LA GRANDE — Mona Esquiro had plenty on her mind Thursday morning in La Grande, but her focus was on one thing: “Gravy, gravy, gravy,” she sang.
Lots of gravy. Turkey gravy. Somewhere around 10 gallons of the stuff.
Esquiro headed up cooking the annual community Thanksgiving dinner at the Presbyterian Friendship Center, just as she has the three years prior for the charitable nonprofit Neighbors Together, which organizes the event.
“It’s fun,” she said. “I have so many volunteers. I just have to tell them what to do. It’s really good.”
She had the hard part out of the way. Esquiro said she spent Wednesday in the center’s industrial kitchen cooking 10 turkeys, each about 15 pounds.
“I had all the ovens going. It was so hot in here,” she exclaimed.
And there were the 100 pounds of russets for the mashed potatoes, and 50 pounds of yams, and the rolls and cranberry sauce and more. And the pies for dessert. Esquiro said volunteers would provide anywhere from 50 to 75 pies.
All together, she said, the goods make about 200 meals. So there has to be plenty of gravy.
“They love my gravy,” she said. “And of course they put it on the potatoes, the stuffing and everything.”
Hanna Voetberg said she is all about the gravy. The president of Neighbors Together, she told Esquiro she wants her mashed potatoes “swimming in it.”
Esquiro replied she’s a stuffing person.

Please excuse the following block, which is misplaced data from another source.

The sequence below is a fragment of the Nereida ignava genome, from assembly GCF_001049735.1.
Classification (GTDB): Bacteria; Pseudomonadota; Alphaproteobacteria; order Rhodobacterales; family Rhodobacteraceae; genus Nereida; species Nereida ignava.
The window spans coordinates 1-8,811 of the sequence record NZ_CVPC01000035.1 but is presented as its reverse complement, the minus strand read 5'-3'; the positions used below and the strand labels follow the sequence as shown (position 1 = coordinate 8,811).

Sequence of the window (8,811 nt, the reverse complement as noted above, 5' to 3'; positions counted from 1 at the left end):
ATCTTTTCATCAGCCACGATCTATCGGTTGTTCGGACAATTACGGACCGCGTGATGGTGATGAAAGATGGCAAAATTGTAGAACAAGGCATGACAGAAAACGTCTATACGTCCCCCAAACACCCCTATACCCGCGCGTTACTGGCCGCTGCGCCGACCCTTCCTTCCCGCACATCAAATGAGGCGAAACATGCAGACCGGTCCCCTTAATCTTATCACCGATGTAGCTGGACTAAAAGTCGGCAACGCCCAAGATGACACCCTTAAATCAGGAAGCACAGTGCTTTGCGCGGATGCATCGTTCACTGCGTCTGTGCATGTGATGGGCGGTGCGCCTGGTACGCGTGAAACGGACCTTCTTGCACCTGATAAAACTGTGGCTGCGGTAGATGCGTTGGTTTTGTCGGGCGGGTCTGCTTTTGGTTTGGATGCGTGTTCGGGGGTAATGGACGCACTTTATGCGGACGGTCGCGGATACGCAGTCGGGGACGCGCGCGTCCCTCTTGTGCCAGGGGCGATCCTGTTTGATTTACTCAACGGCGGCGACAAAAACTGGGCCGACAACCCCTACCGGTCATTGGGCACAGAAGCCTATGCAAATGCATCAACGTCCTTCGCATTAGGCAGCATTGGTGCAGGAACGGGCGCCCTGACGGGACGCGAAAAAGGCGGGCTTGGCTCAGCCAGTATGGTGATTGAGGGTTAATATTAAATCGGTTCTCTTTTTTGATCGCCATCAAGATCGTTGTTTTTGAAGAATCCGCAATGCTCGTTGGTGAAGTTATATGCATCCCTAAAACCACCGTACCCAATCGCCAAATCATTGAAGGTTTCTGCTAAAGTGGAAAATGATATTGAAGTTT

“I can always have mashed potatoes and gravy,” she said. “But stuffing?”
The event opened to the public at about noon and started serving around a half hour later. Voetberg said the meal is for anyone who wants it. Neighbors Together took over the event four years ago, and that Thanksgiving members of the EOU football team came.
“Those guys could really pack it away,” Voetberg recalled.
And this year, the university’s women soccer team attended. The team is getting ready for a return to the NAIA national tournament’s final location in Orange Beach, Alabama.
Kathleen Hollingshead said she has been coming to the community meal year after year for two decades. While the food always is tasty, she said it’s the community that keeps her coming back. She may not be able to donate, she said, but participation matters. If no one shows up for these gatherings, the events tend to die out, she said.
Couple Destiny Fouts and Chester Wilson said they were first timers. Wilson said he was happy he didn’t have to clean and do the dishes this Thanksgiving, and they both said the dinner had everything you could ask for.
“Kind of like Grandma used to make it, really,” Fouts said.
Fouts and Wilson ended up with a fair bit of dessert. During the event’s raffle, she won an apple pie.
Going home with extras is just fine with Esquiro. She said the aim is to provide for those who need it.
“Nobody goes hungry here,” she said.